Obama decides Iraqi Prime Minister Maliki has to go
As Iraq looks to be on the cusp of dissolution, the administration has decided that the man most responsible after Barack Obama, Iraqi Prime Minister Maliki needs to spend more time with his family. From the Wall Street Journal article U.S. Signals Iraq’s Maliki Should Go: The Obama administration is signaling that it wants a new government in Iraq without Prime Minister Nouri al-Maliki, convinced | Read More »
Jody Hice for Congress
Mike Collins and Jody Hice are running in the tenth congressional district in Georgia. The tenth district covers an area to the southeast of Atlanta and northeast of Macon. I spoke this past weekend at a fundraiser for Jody Hice. I am supporting Jody and, luckily, the largest part of population in his district lies within my listening audience’s reach in Atlanta. I am happy | Read More »
Andrew Malcolm on Journalism Before and After Watergate
On today’s edition of Coffee and Markets, Brad Jackson is joined by Andrew Malcolm to discuss his experience in the news business before and after Watergate, why that story attracted a new set of reporters and how technology has changed journalism.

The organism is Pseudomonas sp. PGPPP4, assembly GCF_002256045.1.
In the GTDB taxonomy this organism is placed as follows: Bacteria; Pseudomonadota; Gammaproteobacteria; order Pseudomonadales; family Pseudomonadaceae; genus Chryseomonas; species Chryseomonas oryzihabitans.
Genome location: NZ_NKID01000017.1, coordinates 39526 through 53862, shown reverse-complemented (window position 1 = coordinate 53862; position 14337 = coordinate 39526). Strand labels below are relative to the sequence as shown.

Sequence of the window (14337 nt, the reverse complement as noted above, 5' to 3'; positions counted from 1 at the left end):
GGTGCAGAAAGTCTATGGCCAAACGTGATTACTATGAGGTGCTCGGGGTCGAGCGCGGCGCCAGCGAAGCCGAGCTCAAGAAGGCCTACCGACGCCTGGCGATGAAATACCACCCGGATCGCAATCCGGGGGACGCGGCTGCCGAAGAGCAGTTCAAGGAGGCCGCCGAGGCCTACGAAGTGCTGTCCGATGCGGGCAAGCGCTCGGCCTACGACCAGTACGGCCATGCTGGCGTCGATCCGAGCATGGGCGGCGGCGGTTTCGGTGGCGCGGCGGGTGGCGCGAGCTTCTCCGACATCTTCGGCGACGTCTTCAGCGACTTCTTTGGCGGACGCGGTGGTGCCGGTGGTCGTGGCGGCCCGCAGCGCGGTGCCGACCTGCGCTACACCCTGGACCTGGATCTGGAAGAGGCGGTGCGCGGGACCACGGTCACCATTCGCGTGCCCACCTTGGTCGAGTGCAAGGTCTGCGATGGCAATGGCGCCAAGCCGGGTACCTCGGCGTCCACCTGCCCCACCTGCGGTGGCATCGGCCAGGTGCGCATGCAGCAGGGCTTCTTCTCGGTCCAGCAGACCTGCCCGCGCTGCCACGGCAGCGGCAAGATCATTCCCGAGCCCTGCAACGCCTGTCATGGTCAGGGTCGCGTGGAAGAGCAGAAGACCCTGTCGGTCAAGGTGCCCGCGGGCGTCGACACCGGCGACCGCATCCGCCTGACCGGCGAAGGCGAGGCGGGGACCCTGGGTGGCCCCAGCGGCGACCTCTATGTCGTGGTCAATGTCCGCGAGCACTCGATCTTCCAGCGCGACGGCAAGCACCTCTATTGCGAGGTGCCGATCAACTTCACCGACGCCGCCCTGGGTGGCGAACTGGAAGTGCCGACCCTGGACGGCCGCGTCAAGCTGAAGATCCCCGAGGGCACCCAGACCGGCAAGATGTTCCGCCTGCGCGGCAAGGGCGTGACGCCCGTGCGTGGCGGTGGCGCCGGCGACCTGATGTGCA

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The top 9 most crazy things Hickenlooper said in under 10 minutes
“Well, my staffer said so . . .” Did she hold his hand and force him to sign the bill too? Maybe after a few rounds of the classic game “stop hitting yourself”?
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Protecting the Precious
On the Saturday night massacre of October 20, 1973, US Attorney General Elliot Richardson and Deputy Attorney General William Ruckelshaus resigned because President Nixon had ordered them to fire Watergate Special Prosecutor Archibald Cox who was after audio recordings made in the White House. To this day the men are lionized by the left and the media, but I repeat myself. The job of firing | Read More »
Members of Congress Should Support Marlin Stutzman